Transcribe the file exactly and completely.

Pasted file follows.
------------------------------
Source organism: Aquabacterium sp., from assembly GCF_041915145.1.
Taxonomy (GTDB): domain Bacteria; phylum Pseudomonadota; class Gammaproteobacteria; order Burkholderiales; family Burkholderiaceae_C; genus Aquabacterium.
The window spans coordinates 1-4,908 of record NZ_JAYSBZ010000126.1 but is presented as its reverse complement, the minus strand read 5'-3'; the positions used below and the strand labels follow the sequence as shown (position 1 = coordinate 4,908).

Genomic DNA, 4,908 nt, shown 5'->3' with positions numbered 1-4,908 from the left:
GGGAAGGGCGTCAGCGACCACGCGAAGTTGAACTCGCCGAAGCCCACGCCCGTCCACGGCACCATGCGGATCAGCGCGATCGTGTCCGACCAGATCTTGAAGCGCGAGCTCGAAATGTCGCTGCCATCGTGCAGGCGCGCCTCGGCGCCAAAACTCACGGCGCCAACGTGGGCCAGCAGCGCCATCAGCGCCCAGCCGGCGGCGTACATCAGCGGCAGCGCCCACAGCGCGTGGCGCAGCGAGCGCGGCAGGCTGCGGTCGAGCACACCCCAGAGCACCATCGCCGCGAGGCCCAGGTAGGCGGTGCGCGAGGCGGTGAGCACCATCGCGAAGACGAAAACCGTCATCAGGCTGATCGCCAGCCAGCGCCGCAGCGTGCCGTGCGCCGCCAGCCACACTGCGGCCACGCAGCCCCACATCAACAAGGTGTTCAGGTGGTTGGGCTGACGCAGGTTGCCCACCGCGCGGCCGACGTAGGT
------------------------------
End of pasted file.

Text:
Source organism: Aquabacterium sp., from assembly GCF_041915145.1.
Taxonomy (GTDB): domain Bacteria; phylum Pseudomonadota; class Gammaproteobacteria; order Burkholderiales; family Burkholderiaceae_C; genus Aquabacterium.
The window spans coordinates 1-4,908 of record NZ_JAYSBZ010000126.1 but is presented as its reverse complement, the minus strand read 5'-3'; the positions used below and the strand labels follow the sequence as shown (position 1 = coordinate 4,908).

Genomic DNA, 4,908 nt, shown 5'->3' with positions numbered 1-4,908 from the left:
GGGAAGGGCGTCAGCGACCACGCGAAGTTGAACTCGCCGAAGCCCACGCCCGTCCACGGCACCATGCGGATCAGCGCGATCGTGTCCGACCAGATCTTGAAGCGCGAGCTCGAAATGTCGCTGCCATCGTGCAGGCGCGCCTCGGCGCCAAAACTCACGGCGCCAACGTGGGCCAGCAGCGCCATCAGCGCCCAGCCGGCGGCGTACATCAGCGGCAGCGCCCACAGCGCGTGGCGCAGCGAGCGCGGCAGGCTGCGGTCGAGCACACCCCAGAGCACCATCGCCGCGAGGCCCAGGTAGGCGGTGCGCGAGGCGGTGAGCACCATCGCGAAGACGAAAACCGTCATCAGGCTGATCGCCAGCCAGCGCCGCAGCGTGCCGTGCGCCGCCAGCCACACTGCGGCCACGCAGCCCCACATCAACAAGGTGTTCAGGTGGTTGGGCTGACGCAGGTTGCCCACCGCGCGGCCGACGTAGGT